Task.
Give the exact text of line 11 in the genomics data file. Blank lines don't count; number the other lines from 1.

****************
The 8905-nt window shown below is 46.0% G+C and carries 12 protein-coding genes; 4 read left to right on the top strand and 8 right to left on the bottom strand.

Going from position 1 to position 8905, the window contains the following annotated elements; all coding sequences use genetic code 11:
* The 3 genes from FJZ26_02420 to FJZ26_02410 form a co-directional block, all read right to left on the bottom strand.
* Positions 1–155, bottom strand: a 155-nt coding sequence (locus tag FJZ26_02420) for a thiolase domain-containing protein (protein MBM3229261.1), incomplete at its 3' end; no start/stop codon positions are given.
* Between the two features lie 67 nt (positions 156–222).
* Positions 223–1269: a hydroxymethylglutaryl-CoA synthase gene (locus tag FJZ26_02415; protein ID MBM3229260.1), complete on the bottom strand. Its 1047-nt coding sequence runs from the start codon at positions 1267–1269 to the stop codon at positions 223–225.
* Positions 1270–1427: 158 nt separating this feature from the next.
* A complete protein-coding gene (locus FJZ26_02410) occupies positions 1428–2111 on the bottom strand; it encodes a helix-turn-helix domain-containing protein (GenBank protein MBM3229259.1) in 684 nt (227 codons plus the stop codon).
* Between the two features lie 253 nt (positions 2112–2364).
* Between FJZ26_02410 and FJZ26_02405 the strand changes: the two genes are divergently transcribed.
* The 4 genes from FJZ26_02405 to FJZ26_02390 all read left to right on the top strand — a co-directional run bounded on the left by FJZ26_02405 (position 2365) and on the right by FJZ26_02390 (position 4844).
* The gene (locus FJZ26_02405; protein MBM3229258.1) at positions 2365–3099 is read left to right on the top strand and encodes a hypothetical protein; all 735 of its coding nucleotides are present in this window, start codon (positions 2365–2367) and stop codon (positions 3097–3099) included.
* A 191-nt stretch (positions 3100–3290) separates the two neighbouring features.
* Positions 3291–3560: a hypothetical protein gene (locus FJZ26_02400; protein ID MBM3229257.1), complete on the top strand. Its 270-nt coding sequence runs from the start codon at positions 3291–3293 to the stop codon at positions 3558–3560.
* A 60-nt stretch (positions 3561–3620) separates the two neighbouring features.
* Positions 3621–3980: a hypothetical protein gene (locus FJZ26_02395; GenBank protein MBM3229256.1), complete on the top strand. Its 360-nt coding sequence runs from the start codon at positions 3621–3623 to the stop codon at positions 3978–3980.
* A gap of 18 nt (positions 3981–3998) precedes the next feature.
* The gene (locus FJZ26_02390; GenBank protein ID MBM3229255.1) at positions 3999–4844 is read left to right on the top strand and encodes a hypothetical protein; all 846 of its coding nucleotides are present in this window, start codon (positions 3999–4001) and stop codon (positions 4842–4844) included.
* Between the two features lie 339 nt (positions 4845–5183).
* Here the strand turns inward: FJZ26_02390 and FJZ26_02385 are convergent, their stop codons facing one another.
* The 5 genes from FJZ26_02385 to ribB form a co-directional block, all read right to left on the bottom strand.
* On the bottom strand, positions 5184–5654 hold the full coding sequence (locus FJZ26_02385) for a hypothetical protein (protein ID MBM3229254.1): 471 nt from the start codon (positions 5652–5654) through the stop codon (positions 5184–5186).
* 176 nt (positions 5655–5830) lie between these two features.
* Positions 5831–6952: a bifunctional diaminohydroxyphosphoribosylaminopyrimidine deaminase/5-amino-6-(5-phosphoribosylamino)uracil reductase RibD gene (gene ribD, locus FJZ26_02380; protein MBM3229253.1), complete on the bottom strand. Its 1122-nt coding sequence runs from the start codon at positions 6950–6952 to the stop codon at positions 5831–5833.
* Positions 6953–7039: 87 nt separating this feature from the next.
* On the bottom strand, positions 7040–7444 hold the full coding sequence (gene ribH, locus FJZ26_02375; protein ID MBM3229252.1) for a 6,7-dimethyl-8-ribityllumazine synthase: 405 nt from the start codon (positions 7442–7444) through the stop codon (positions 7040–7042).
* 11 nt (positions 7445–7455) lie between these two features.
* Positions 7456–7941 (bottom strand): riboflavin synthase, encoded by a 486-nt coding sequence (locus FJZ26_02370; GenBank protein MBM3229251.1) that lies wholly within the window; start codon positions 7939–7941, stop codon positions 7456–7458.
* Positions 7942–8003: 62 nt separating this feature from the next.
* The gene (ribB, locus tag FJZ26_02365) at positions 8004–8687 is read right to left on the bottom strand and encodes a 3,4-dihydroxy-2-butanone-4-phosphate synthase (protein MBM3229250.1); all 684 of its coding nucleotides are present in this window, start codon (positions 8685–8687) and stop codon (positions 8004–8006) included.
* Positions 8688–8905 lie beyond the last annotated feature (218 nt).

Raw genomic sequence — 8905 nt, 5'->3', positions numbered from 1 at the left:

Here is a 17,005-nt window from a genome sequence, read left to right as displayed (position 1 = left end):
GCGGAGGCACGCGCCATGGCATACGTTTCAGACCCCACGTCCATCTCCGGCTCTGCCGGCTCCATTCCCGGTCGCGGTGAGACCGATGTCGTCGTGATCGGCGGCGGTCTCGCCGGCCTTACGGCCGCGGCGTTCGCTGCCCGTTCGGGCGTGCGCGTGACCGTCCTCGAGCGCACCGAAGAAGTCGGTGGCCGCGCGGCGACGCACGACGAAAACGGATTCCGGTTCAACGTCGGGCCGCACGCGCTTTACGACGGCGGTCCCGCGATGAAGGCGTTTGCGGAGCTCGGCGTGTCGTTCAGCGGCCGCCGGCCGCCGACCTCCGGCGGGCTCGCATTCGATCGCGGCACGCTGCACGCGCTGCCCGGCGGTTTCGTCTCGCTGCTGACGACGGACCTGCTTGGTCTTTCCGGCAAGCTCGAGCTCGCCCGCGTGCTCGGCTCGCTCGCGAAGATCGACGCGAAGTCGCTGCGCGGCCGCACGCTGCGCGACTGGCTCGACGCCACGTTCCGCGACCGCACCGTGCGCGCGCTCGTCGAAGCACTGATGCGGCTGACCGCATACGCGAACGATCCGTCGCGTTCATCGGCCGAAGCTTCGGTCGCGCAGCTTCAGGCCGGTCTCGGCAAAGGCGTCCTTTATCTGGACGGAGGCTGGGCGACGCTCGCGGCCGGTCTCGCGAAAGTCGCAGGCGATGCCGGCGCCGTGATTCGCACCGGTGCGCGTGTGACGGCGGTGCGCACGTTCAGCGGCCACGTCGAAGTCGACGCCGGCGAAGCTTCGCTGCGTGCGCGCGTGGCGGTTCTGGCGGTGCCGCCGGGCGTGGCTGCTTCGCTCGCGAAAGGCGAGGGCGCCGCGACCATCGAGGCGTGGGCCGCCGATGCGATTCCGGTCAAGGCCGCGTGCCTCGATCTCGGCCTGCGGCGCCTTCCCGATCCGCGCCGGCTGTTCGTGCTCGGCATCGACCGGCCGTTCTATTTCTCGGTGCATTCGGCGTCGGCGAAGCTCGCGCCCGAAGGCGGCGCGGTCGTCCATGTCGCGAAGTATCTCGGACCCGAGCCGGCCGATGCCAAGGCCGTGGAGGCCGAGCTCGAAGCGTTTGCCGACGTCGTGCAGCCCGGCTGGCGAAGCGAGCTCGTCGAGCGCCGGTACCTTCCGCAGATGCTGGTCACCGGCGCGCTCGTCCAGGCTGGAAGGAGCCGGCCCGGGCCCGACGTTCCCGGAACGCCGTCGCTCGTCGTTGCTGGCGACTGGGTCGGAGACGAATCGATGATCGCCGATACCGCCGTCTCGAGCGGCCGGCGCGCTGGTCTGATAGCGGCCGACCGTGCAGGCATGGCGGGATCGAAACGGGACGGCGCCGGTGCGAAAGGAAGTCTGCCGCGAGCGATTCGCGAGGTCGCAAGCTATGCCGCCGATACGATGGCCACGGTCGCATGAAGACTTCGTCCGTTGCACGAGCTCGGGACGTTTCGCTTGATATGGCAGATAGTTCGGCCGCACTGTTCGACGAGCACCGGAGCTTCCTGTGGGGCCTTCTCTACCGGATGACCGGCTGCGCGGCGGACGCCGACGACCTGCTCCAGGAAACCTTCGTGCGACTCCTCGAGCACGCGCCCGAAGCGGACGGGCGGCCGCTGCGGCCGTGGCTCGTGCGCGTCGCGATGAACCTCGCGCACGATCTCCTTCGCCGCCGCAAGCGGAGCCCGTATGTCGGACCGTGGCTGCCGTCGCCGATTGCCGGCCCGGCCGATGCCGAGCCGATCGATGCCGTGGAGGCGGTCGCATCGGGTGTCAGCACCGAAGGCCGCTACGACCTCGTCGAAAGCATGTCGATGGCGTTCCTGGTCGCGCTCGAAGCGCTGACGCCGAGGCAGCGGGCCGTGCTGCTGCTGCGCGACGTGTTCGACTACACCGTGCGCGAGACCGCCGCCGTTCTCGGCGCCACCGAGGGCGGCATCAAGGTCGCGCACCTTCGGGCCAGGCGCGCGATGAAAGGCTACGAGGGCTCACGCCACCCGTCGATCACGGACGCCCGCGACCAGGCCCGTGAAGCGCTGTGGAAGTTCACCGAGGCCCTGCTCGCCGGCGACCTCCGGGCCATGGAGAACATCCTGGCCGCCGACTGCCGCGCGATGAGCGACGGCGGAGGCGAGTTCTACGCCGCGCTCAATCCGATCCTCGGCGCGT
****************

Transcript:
* The 4 genes from FJZ26_02405 to FJZ26_02390 all read left to right on the top strand — a co-directional run bounded on the left by FJZ26_02405 (position 2365) and on the right by FJZ26_02390 (position 4844).